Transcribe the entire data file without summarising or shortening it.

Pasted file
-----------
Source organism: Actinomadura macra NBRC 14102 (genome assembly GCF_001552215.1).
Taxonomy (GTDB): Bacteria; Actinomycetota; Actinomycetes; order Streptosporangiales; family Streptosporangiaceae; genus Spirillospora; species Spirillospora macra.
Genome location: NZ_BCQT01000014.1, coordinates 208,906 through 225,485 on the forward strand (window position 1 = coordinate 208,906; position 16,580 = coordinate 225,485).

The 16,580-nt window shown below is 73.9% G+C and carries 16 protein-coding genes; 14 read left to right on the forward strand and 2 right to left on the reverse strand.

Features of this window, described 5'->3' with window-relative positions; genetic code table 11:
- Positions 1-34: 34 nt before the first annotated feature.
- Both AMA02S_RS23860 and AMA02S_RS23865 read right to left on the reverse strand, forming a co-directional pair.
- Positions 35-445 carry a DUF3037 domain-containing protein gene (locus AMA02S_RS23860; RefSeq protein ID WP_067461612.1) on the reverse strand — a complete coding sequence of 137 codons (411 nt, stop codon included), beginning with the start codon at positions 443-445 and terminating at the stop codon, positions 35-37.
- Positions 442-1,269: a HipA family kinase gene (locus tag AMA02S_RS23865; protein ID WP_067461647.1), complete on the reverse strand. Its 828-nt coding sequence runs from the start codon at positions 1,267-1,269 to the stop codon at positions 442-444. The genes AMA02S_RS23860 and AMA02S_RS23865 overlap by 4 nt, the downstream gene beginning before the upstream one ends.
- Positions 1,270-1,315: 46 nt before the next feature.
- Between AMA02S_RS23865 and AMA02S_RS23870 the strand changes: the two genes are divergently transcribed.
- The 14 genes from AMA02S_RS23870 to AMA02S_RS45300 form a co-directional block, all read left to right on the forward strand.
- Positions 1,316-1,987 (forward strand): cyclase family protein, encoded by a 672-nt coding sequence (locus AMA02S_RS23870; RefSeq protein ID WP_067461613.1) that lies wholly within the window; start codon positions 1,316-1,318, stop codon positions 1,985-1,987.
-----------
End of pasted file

Source organism: Actinomadura macra NBRC 14102 (genome assembly GCF_001552215.1).
Taxonomy (GTDB): Bacteria; Actinomycetota; Actinomycetes; order Streptosporangiales; family Streptosporangiaceae; genus Spirillospora; species Spirillospora macra.
Genome location: NZ_BCQT01000014.1, coordinates 208,906 through 225,485 on the forward strand (window position 1 = coordinate 208,906; position 16,580 = coordinate 225,485).

The 16,580-nt window shown below is 73.9% G+C and carries 16 protein-coding genes; 14 read left to right on the forward strand and 2 right to left on the reverse strand.

Features of this window, described 5'->3' with window-relative positions; genetic code table 11:
- Positions 1-34: 34 nt before the first annotated feature.
- Both AMA02S_RS23860 and AMA02S_RS23865 read right to left on the reverse strand, forming a co-directional pair.
- Positions 35-445 carry a DUF3037 domain-containing protein gene (locus AMA02S_RS23860; RefSeq protein ID WP_067461612.1) on the reverse strand — a complete coding sequence of 137 codons (411 nt, stop codon included), beginning with the start codon at positions 443-445 and terminating at the stop codon, positions 35-37.
- Positions 442-1,269: a HipA family kinase gene (locus tag AMA02S_RS23865; protein ID WP_067461647.1), complete on the reverse strand. Its 828-nt coding sequence runs from the start codon at positions 1,267-1,269 to the stop codon at positions 442-444. The genes AMA02S_RS23860 and AMA02S_RS23865 overlap by 4 nt, the downstream gene beginning before the upstream one ends.
- Positions 1,270-1,315: 46 nt before the next feature.
- Between AMA02S_RS23865 and AMA02S_RS23870 the strand changes: the two genes are divergently transcribed.
- The 14 genes from AMA02S_RS23870 to AMA02S_RS45300 form a co-directional block, all read left to right on the forward strand.
- Positions 1,316-1,987 (forward strand): cyclase family protein, encoded by a 672-nt coding sequence (locus AMA02S_RS23870; RefSeq protein ID WP_067461613.1) that lies wholly within the window; start codon positions 1,316-1,318, stop codon positions 1,985-1,987.